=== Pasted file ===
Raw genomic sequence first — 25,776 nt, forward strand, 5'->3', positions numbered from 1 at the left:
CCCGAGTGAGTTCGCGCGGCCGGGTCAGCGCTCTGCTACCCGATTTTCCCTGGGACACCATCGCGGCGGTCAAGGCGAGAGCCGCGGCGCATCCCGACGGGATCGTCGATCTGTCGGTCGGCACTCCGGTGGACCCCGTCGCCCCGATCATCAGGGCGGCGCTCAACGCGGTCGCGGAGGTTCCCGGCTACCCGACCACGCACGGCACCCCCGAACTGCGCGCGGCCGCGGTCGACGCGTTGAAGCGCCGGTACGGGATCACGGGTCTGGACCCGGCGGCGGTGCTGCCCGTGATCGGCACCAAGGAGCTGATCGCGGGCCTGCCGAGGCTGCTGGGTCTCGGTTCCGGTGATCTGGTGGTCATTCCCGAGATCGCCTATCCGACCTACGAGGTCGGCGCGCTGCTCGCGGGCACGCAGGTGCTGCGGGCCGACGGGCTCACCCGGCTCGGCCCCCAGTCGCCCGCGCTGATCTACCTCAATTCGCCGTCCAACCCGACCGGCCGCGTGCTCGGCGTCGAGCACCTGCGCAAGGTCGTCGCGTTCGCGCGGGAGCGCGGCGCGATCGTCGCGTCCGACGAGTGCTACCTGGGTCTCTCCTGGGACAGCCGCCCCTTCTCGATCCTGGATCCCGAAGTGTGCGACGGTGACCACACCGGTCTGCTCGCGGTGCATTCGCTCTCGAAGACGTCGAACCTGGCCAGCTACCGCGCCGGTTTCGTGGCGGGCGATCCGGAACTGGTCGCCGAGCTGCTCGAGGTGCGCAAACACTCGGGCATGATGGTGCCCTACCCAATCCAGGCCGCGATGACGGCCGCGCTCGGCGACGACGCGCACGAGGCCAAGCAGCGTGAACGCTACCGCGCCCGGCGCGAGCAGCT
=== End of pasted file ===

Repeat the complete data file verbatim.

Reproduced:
Raw genomic sequence first — 25,776 nt, forward strand, 5'->3', positions numbered from 1 at the left:
CCCGAGTGAGTTCGCGCGGCCGGGTCAGCGCTCTGCTACCCGATTTTCCCTGGGACACCATCGCGGCGGTCAAGGCGAGAGCCGCGGCGCATCCCGACGGGATCGTCGATCTGTCGGTCGGCACTCCGGTGGACCCCGTCGCCCCGATCATCAGGGCGGCGCTCAACGCGGTCGCGGAGGTTCCCGGCTACCCGACCACGCACGGCACCCCCGAACTGCGCGCGGCCGCGGTCGACGCGTTGAAGCGCCGGTACGGGATCACGGGTCTGGACCCGGCGGCGGTGCTGCCCGTGATCGGCACCAAGGAGCTGATCGCGGGCCTGCCGAGGCTGCTGGGTCTCGGTTCCGGTGATCTGGTGGTCATTCCCGAGATCGCCTATCCGACCTACGAGGTCGGCGCGCTGCTCGCGGGCACGCAGGTGCTGCGGGCCGACGGGCTCACCCGGCTCGGCCCCCAGTCGCCCGCGCTGATCTACCTCAATTCGCCGTCCAACCCGACCGGCCGCGTGCTCGGCGTCGAGCACCTGCGCAAGGTCGTCGCGTTCGCGCGGGAGCGCGGCGCGATCGTCGCGTCCGACGAGTGCTACCTGGGTCTCTCCTGGGACAGCCGCCCCTTCTCGATCCTGGATCCCGAAGTGTGCGACGGTGACCACACCGGTCTGCTCGCGGTGCATTCGCTCTCGAAGACGTCGAACCTGGCCAGCTACCGCGCCGGTTTCGTGGCGGGCGATCCGGAACTGGTCGCCGAGCTGCTCGAGGTGCGCAAACACTCGGGCATGATGGTGCCCTACCCAATCCAGGCCGCGATGACGGCCGCGCTCGGCGACGACGCGCACGAGGCCAAGCAGCGTGAACGCTACCGCGCCCGGCGCGAGCAGCT